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Pearly Bailey Library earns community service award

6/4/2014, 3:43 p.m.
Pearl Bailey Library staff representatives pose with the 2014 Outstanding Community Service Award from the Office of Human Affairs Board of Directors and the Rev. Al Sharpton, keynote speaker, at the Annual Awards Banquet. From left are Demetria Tucker, senior family and youth services librarian; Sonya Scott, senior information services specialist; the Rev. Al Sharpton; Watina Smith, senior information services specialist; and Anita Jennings, supervising librarian.

Because of its focus on helping citizens, Pearl Bailey Library recently received the 2014 Outstanding Community Service Award from the Office of Human Affairs Board of Directors.

The Office of Human Affairs, a community action agency serving Hampton and Newport News, presented the award to the library staff “for providing citizens with enhanced opportunities for growth and hope for achieving and sustaining a brighter future.”

It was presented at the Office of Human Affairs' 48th Annual Awards Banquet at the Hampton Roads Convention Center in Hampton. Keynote speaker for the banquet was the Rev. Al Sharpton, the national minister, civil rights activist, and television/radio talk show host.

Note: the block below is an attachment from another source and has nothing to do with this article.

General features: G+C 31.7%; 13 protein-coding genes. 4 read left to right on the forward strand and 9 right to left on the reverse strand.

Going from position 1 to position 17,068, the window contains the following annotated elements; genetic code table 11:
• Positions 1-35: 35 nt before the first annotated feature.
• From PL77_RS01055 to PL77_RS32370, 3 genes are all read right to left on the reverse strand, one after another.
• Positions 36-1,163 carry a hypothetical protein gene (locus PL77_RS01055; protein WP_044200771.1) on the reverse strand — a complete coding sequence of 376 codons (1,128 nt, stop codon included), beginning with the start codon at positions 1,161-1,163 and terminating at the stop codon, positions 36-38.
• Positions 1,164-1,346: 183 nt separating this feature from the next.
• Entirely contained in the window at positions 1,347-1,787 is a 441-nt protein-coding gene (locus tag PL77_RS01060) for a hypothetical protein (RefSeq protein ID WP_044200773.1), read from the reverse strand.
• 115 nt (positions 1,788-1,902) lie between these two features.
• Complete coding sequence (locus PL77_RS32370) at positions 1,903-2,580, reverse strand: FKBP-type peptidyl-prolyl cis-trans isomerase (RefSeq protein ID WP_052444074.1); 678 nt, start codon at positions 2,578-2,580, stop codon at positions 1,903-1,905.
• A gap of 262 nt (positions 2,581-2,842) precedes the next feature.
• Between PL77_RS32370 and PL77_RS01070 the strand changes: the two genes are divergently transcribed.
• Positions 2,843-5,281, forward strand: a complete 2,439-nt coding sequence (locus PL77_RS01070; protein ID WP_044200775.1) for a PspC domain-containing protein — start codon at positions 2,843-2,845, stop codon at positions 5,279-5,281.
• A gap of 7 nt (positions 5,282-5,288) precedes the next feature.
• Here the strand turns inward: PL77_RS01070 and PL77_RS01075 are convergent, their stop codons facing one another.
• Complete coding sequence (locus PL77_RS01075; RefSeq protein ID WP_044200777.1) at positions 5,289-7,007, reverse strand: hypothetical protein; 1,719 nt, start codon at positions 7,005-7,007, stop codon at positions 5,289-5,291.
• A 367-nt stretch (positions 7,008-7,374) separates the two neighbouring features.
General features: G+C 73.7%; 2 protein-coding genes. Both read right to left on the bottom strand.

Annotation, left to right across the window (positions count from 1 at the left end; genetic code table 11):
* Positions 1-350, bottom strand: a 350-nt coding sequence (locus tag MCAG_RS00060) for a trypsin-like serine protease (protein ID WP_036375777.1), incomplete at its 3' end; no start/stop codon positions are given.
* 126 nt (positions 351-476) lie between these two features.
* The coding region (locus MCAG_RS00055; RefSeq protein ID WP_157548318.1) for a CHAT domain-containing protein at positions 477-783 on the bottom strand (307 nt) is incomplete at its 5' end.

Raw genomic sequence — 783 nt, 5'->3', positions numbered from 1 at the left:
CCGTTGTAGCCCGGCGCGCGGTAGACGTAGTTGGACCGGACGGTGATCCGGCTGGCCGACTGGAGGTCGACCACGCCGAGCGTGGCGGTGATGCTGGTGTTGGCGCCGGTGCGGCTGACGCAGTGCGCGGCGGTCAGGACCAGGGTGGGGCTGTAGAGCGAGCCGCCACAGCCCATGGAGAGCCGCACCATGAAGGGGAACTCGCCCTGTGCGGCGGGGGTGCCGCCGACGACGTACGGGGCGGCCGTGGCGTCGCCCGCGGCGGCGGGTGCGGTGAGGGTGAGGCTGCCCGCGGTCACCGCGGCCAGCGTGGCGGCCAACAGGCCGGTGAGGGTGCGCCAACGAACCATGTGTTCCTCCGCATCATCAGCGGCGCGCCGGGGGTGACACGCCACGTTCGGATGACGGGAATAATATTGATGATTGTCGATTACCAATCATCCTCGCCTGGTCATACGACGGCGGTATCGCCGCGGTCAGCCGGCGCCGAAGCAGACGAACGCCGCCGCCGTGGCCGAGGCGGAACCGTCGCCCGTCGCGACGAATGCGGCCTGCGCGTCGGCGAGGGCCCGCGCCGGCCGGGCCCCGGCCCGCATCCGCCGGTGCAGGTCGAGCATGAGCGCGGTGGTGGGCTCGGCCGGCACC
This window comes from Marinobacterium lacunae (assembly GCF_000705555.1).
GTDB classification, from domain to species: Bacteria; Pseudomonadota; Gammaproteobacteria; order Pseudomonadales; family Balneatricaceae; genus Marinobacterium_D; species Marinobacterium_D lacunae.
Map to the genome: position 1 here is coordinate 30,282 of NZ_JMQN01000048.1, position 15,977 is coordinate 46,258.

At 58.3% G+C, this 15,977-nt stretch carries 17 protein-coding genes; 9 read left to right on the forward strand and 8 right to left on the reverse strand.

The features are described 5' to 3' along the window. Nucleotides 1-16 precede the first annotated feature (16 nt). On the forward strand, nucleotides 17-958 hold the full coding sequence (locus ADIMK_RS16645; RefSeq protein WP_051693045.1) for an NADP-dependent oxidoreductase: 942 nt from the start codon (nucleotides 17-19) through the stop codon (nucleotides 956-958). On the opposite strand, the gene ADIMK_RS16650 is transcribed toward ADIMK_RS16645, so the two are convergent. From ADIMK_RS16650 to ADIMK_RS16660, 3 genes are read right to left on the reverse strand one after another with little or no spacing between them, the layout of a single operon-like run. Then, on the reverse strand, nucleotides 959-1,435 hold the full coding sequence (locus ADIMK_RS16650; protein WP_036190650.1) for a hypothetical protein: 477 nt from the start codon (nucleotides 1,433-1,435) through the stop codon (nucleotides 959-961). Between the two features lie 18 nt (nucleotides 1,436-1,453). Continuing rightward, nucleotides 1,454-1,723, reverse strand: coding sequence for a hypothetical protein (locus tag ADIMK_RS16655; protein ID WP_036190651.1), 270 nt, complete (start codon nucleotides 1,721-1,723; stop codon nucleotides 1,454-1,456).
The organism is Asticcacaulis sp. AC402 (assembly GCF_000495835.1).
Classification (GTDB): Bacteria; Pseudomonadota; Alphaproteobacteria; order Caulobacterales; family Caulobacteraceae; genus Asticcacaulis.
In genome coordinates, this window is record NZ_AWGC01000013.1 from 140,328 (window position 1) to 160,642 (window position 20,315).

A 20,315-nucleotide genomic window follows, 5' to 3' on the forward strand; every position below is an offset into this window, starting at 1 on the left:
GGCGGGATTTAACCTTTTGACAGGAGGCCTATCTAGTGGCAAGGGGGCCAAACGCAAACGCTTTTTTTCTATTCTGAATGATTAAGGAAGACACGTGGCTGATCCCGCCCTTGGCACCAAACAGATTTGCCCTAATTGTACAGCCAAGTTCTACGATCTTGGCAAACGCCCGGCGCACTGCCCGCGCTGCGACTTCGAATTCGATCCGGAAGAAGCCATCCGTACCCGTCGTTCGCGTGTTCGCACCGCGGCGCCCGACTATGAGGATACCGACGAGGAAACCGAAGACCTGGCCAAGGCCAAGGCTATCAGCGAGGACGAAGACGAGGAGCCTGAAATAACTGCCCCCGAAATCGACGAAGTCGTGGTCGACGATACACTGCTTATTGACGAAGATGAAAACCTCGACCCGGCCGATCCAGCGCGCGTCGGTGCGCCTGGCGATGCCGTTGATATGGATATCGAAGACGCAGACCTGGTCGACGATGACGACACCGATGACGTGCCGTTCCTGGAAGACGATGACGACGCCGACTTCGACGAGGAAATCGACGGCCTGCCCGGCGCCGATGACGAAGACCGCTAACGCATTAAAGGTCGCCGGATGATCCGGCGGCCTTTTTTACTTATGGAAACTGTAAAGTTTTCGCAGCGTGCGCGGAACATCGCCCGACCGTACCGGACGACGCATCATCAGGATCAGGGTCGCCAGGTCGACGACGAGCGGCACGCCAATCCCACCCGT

One of Newport News Public Library System’s four full-service public libraries, Pearl Bailey Library provides free programs and services year-round for all ages, including computer classes, job search workshops and youth programs that engage teens and children as stakeholders in their library and community. It is located in Newport News’ Southeast Community at 2510 Wickham Avenue.

In November 2013, Pearl Bailey Library’s Youth Program were one of 12 after-school programs from across the United States honored at the White House by First Lady Michelle Obama for receiving the 2013 National Arts and Humanities Youth Program Award.

The Office of Human Affairs began in 1966 and now annually provides help to more than 6,000 Hampton and Newport News low-income and working poor citizens to overcome economic setbacks while becoming more self-sufficient. It is supported by a 27-member board of directors that includes representatives from the neighborhood, public and private sectors.